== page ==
Tuesday, June 27, 2006


At a small family run museum outside of London, a grisly murder is committed, one that appears to be a copycat. When Dr. Neville is burned to death in his vintage Jag, his brother and sister co-operate with the police to try to figure out who could possibly wish their psychologist brother any harm. With a dash of romance on the side between the poet-cum-detective and a literature professor at Cambridge, this mystery is a satisfying romp.

RACE AGAINST TIME by Stephen Lewis (2005)

Delivered as the Massey lectures this past fall, Stephen Lewis contemplates the fate of Africa as the first world stands idly by. The opening lecture, "It Shames and Diminishes Us All," will convince you that 0.7 is potentially the most powerful number. Period. If the G8 countries actually delivered on their promise of 0.7 of the GDP, and forgave existing debts in sub-Saharan Africa, then those devastatingly poor countries might have a chance to rebuild.

Lewis's honesty and integrity and passion about the dire circumstances of women and children suffering the HIV/AIDS pandemic will make you want to raise a call to arms.

Sunday, June 18, 2006


Prolific novelist Philip Roth blurs fact and fiction in this remarkable novel which supposes what might have happened had Anti-Semitic, world-famous aviator Charles Lindberg been elected President of the USA, sending FDR to defeat in the years surrounding WWII. The narrator is eight-year-old Philip who grows up in New York City, proud of his Jewish cultural heritage and then conflicted when his older brother Sandy appears to support the charismatic new leader. This novel is brave and terrifying in equal measure.

Sunday, June 11, 2006

BABES IN THE WOODS by Ruth Rendell (2003)

Two teenaged children and their adult minder go missing during a storm while their parents are away for an extended weekend in Paris. Their mother believes they've drowned in the floodwater and when a t-shirt that unmistakably belongs to her daughter is found by the police, she is convinced of foul play. The detective on the case has his awareness heightened by the fact that his adult daughter is trying to extricate herself from an abusive relationship.

When the police learn that the son belonged to a fundamentalist Christian sect, everyone seems suspicious. Even the children's famous photographer grandmother.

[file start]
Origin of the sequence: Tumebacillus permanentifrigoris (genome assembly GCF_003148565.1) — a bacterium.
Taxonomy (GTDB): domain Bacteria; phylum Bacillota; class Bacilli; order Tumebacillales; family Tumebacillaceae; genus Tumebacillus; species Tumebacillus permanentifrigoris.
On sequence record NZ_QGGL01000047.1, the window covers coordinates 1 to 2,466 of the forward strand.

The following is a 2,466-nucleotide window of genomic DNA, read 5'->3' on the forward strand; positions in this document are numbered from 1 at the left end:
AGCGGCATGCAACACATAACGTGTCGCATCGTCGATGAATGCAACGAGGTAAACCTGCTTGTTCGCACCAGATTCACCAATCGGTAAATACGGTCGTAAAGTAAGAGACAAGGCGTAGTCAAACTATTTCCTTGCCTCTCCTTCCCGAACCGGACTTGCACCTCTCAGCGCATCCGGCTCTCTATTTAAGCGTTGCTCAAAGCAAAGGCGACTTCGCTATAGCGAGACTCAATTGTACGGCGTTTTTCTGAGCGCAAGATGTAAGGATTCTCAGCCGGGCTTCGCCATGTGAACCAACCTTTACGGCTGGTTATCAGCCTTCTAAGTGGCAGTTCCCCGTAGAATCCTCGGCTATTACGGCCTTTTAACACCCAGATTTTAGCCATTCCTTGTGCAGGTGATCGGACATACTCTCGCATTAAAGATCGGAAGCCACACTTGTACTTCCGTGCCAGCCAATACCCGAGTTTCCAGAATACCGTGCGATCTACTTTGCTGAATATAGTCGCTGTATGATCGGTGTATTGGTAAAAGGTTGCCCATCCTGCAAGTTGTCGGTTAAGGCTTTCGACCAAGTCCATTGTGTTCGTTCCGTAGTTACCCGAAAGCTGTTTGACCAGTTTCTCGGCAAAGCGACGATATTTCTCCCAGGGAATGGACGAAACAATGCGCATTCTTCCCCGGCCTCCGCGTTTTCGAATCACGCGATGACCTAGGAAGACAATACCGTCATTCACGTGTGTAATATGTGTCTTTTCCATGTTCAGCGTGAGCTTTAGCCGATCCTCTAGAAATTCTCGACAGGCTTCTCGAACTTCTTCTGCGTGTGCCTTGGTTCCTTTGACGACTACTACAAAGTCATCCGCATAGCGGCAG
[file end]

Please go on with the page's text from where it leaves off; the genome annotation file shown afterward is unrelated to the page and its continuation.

Friday, June 09, 2006

I KNOW THIS MUCH IS TRUE by Wally Lamb (1998)

Keith Cressy told me this book resonated with him more than any other that he's read so far. It's a whopper of a novel clocking in at more than 800 pages, but every page is worth your time. Really.

Thomas and Dominick Birdsey are identical twins who are raised in an abusive environment. Like all families theirs is rife with secrets. After their first year at university, Thomas experiences his first psychotic episode and after several misdiagnoses is properly diagnosed as a paranoid schizophrenic.

I KNOW THIS MUCH IS TRUE will tear at your heart in so many ways as you get to know quite intimately the emotional burdens of each of the characters. It is not an easy read, but it is well worth your effort. I'm adding it to my personal pantheon of favourite books.

Thursday, June 01, 2006


Ian Rankin is a mystery writer at the top of his game. In MORTAL CAUSES, Inspector John Rebus is seconded to a special unit to investigate a ghastly execution that happened in Mary King's Close in Edinburgh during the Fringe Festival. Those of you who know the streets of Edinburgh will find the geography compellingly familiar as well as creepy.

It turns out that the first victim is the son of a gangster who is doing time and, of course, is stoked by revenge once he hears of his only son's gruesome death. As in Renaissance revenge tragedy, the bodies pile up before the good guys figure out whodunnit.